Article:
else call symput('intercept2',trim(left(estimate)));
data for;
    set For;
    cru_adj = cru - &intercept1;
    uah_adj = uah - &intercept2;

The following statements produce a graph that contains four plots: scatter plots of GISS, CRU_ADJ, and UAH_ADJ and a series plot of the estimated $\mu _{t}$.

 proc sgplot data=For;
    where date < '01feb2021'd;
    title "Fitted Trend for the Temp Series (Up to Year 2020) ";
    title2 "(CRU and UAH Adjusted by Their Estimated Intercepts) ";
    scatter x=date y=cru_adj / LEGENDLABEL="Adjusted CRU"
        MARKERATTRS=GraphData1(symbol=star size=3);
    scatter x=date y=uah_adj / LEGENDLABEL="Adjusted UAH"
        MARKERATTRS=GraphData2(symbol=plus size=3);
    scatter x=date y=giss /
        MARKERATTRS=GraphData3(symbol=triangle size=3);
    series x=date y=smoothed_level / MARKERATTRS=GraphData4;

Output 27.12.4 shows the resulting graph. It shows that the estimated mean level $\mu _{t}$ tracks the observed data quite well.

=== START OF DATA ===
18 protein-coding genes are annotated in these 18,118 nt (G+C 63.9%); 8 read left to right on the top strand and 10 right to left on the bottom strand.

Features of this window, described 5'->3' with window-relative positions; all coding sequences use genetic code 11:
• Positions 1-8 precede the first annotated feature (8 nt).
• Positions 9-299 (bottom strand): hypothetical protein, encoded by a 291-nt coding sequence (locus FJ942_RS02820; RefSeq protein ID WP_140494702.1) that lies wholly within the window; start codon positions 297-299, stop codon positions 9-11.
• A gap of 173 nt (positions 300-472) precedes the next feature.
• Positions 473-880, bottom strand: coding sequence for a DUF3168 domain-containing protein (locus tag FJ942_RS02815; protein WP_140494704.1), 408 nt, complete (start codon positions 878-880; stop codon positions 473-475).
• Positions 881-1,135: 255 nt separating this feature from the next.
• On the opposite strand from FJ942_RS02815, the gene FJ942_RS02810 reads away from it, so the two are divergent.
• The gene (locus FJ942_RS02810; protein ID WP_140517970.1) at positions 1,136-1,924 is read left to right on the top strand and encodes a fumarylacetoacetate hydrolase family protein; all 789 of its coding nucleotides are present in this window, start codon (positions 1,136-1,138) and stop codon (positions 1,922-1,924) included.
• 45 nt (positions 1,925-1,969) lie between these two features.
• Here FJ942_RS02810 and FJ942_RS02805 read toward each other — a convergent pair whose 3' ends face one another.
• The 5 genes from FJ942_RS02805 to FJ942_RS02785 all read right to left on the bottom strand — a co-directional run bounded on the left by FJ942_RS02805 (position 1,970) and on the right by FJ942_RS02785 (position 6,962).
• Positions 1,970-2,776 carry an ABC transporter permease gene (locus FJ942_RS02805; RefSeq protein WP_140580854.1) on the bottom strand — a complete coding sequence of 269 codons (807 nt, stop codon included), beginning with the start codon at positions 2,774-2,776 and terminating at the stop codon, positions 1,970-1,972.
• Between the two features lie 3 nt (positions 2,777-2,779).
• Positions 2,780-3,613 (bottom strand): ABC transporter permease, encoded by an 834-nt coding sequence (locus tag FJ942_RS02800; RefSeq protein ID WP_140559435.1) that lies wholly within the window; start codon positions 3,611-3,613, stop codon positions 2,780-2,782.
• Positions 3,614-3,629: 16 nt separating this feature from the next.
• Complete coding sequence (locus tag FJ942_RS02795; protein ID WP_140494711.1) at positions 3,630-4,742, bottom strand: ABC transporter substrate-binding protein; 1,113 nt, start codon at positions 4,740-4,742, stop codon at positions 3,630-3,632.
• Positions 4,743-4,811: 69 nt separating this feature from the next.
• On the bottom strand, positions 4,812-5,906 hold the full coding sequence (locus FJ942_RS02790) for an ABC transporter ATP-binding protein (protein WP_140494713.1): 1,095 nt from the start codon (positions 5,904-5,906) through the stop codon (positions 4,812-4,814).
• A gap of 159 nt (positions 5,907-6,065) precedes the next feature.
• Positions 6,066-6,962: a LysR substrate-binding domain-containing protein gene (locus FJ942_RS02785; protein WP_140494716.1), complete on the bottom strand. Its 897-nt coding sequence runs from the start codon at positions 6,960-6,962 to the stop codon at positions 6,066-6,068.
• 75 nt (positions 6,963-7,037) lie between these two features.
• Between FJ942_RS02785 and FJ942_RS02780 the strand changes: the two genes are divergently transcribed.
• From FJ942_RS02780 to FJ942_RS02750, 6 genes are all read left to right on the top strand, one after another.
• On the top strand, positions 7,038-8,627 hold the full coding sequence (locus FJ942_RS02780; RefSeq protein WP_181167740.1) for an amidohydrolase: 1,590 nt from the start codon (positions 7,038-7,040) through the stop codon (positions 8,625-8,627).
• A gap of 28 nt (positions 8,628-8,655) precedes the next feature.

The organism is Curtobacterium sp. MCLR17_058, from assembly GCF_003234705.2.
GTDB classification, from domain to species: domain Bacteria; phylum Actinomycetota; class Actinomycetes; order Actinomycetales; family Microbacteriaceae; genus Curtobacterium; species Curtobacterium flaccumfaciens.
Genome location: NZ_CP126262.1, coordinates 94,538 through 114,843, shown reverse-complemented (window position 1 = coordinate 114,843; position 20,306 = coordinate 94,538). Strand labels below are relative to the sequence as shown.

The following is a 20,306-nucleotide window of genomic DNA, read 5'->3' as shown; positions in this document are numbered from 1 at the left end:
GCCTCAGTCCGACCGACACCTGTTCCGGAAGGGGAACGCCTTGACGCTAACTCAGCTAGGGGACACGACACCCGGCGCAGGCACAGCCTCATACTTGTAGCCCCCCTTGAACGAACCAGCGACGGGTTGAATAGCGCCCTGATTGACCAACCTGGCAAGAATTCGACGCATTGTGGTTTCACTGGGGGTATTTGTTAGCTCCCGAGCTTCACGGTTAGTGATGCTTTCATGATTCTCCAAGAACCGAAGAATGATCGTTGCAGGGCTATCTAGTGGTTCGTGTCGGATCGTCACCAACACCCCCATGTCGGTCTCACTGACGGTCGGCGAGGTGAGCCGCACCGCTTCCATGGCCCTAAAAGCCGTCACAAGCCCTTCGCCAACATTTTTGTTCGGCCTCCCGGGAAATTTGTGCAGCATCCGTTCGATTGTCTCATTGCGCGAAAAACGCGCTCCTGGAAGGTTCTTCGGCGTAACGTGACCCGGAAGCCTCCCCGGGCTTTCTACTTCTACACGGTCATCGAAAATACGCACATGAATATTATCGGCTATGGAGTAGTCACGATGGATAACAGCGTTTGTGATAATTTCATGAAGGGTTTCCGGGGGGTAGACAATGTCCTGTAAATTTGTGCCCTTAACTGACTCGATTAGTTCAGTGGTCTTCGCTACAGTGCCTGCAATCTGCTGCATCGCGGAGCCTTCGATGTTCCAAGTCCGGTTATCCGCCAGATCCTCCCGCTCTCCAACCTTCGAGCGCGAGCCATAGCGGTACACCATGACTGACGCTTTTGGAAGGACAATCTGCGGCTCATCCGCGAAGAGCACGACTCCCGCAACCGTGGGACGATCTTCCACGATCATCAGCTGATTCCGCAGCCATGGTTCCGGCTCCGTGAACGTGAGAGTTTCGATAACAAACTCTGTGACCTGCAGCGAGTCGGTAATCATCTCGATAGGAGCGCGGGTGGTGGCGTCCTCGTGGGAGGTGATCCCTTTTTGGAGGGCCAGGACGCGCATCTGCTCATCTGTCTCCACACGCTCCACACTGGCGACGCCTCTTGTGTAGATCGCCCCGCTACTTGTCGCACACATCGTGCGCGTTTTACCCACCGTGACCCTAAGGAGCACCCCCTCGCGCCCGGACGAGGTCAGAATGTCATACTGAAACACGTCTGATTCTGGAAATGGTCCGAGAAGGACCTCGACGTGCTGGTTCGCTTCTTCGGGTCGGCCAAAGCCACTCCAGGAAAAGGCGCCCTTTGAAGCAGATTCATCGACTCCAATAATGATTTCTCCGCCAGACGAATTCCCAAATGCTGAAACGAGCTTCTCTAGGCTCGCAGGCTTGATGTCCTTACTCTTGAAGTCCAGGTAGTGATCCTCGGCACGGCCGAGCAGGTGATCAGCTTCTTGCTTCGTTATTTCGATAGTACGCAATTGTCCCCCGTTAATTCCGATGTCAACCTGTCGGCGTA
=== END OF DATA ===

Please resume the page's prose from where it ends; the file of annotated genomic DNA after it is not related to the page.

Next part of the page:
Output 27.12.4: Fitted Trend $\mu _{t}$

Fitted Trend μt

The following statements produce the time series plot of the estimated $\mu _{t}$ along with the 95% confidence band:

 proc sgplot data=For;
    title "Temperature Projections for the Next 100 Years";
    band x=date lower=smoothed_lower_level upper=smoothed_upper_level;
    series x=date y=smoothed_level;
    refline '01feb2012'd / axis=x lineattrs=(pattern=shortdash)
       LEGENDLABEL= "Start of Multistep Forecasts"
       name="Forecast Reference Line";

Output 27.12.5 shows the resulting graph.

Output 27.12.5: Long-Term Forecasts of $\mu _{t}$

Long-Term Forecasts of μt

The following statements produce a similar graph for the estimated slope of $\mu _{t}$:

 proc sgplot data=For;
    where date <=  '01feb2031'd;
    title "The Monthly Rate of Temperature Change  (Up to Year 2030)";
    band x=date lower=smoothed_lower_slope upper=smoothed_upper_slope;
    series x=date y=smoothed_slope;
    refline '01feb2012'd / axis=x lineattrs=(pattern=shortdash)
       LEGENDLABEL= "Start of Multistep Forecasts"
       name="Forecast Reference Line";
    refline 0 / axis=y lineattrs=(pattern=dash);

Output 27.12.6 shows the resulting plot of the estimated slope of $\mu _{t}$.

Output 27.12.6: Forecasts of the Slope of $\mu _{t}$

Forecasts of the Slope of μt

Based on the preceding analysis (see the plots of $\mu _{t}$ and its slope in Output 27.12.5 and Output 27.12.6), it appears that there has been statistically significant warming over the last 10 years, but the warming does not appear to be accelerating.